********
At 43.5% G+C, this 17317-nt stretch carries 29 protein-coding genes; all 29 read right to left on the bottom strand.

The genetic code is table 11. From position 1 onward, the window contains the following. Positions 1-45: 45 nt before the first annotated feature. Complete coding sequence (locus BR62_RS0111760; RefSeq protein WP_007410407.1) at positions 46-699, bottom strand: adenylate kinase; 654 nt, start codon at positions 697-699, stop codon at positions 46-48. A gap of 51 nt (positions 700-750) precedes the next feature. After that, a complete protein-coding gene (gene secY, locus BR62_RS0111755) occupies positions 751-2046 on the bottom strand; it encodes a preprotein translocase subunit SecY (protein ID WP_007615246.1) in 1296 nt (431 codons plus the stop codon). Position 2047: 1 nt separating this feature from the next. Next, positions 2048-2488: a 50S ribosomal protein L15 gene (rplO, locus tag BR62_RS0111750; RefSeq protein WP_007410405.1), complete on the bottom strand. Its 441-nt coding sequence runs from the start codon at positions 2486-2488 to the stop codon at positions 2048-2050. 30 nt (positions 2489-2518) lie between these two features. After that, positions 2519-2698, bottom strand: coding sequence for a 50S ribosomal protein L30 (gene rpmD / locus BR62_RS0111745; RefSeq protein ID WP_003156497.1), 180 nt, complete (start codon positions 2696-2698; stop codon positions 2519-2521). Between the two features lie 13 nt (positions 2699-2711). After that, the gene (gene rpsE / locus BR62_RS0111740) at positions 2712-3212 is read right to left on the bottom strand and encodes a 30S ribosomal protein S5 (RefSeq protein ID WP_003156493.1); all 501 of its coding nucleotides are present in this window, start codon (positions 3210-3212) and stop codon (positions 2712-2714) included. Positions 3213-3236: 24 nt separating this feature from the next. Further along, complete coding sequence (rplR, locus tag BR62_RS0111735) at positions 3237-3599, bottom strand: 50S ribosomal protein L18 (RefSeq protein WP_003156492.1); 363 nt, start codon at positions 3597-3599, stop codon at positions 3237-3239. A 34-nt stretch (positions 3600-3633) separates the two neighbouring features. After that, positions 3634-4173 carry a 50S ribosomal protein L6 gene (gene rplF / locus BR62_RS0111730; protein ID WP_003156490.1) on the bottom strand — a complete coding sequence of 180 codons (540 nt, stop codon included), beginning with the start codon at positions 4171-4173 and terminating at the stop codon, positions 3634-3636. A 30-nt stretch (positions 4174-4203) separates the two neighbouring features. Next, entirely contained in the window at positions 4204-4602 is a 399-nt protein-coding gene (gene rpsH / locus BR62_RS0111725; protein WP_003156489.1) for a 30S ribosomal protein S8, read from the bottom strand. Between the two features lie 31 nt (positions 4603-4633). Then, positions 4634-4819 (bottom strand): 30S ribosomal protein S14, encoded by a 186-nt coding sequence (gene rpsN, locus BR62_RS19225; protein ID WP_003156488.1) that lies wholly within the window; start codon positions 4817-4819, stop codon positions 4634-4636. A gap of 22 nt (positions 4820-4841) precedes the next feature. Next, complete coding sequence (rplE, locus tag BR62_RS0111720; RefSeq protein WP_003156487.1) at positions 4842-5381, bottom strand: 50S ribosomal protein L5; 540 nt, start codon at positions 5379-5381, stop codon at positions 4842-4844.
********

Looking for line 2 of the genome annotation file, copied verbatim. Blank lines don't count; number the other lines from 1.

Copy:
The genetic code is table 11. From position 1 onward, the window contains the following. Positions 1-45: 45 nt before the first annotated feature. Complete coding sequence (locus BR62_RS0111760; RefSeq protein WP_007410407.1) at positions 46-699, bottom strand: adenylate kinase; 654 nt, start codon at positions 697-699, stop codon at positions 46-48. A gap of 51 nt (positions 700-750) precedes the next feature. After that, a complete protein-coding gene (gene secY, locus BR62_RS0111755) occupies positions 751-2046 on the bottom strand; it encodes a preprotein translocase subunit SecY (protein ID WP_007615246.1) in 1296 nt (431 codons plus the stop codon). Position 2047: 1 nt separating this feature from the next. Next, positions 2048-2488: a 50S ribosomal protein L15 gene (rplO, locus tag BR62_RS0111750; RefSeq protein WP_007410405.1), complete on the bottom strand. Its 441-nt coding sequence runs from the start codon at positions 2486-2488 to the stop codon at positions 2048-2050. 30 nt (positions 2489-2518) lie between these two features. After that, positions 2519-2698, bottom strand: coding sequence for a 50S ribosomal protein L30 (gene rpmD / locus BR62_RS0111745; RefSeq protein ID WP_003156497.1), 180 nt, complete (start codon positions 2696-2698; stop codon positions 2519-2521). Between the two features lie 13 nt (positions 2699-2711). After that, the gene (gene rpsE / locus BR62_RS0111740) at positions 2712-3212 is read right to left on the bottom strand and encodes a 30S ribosomal protein S5 (RefSeq protein ID WP_003156493.1); all 501 of its coding nucleotides are present in this window, start codon (positions 3210-3212) and stop codon (positions 2712-2714) included. Positions 3213-3236: 24 nt separating this feature from the next. Further along, complete coding sequence (rplR, locus tag BR62_RS0111735) at positions 3237-3599, bottom strand: 50S ribosomal protein L18 (RefSeq protein WP_003156492.1); 363 nt, start codon at positions 3597-3599, stop codon at positions 3237-3239. A 34-nt stretch (positions 3600-3633) separates the two neighbouring features. After that, positions 3634-4173 carry a 50S ribosomal protein L6 gene (gene rplF / locus BR62_RS0111730; protein ID WP_003156490.1) on the bottom strand — a complete coding sequence of 180 codons (540 nt, stop codon included), beginning with the start codon at positions 4171-4173 and terminating at the stop codon, positions 3634-3636. A 30-nt stretch (positions 4174-4203) separates the two neighbouring features. Next, entirely contained in the window at positions 4204-4602 is a 399-nt protein-coding gene (gene rpsH / locus BR62_RS0111725; protein WP_003156489.1) for a 30S ribosomal protein S8, read from the bottom strand. Between the two features lie 31 nt (positions 4603-4633). Then, positions 4634-4819 (bottom strand): 30S ribosomal protein S14, encoded by a 186-nt coding sequence (gene rpsN, locus BR62_RS19225; protein ID WP_003156488.1) that lies wholly within the window; start codon positions 4817-4819, stop codon positions 4634-4636. A gap of 22 nt (positions 4820-4841) precedes the next feature. Next, complete coding sequence (rplE, locus tag BR62_RS0111720; RefSeq protein WP_003156487.1) at positions 4842-5381, bottom strand: 50S ribosomal protein L5; 540 nt, start codon at positions 5379-5381, stop codon at positions 4842-4844.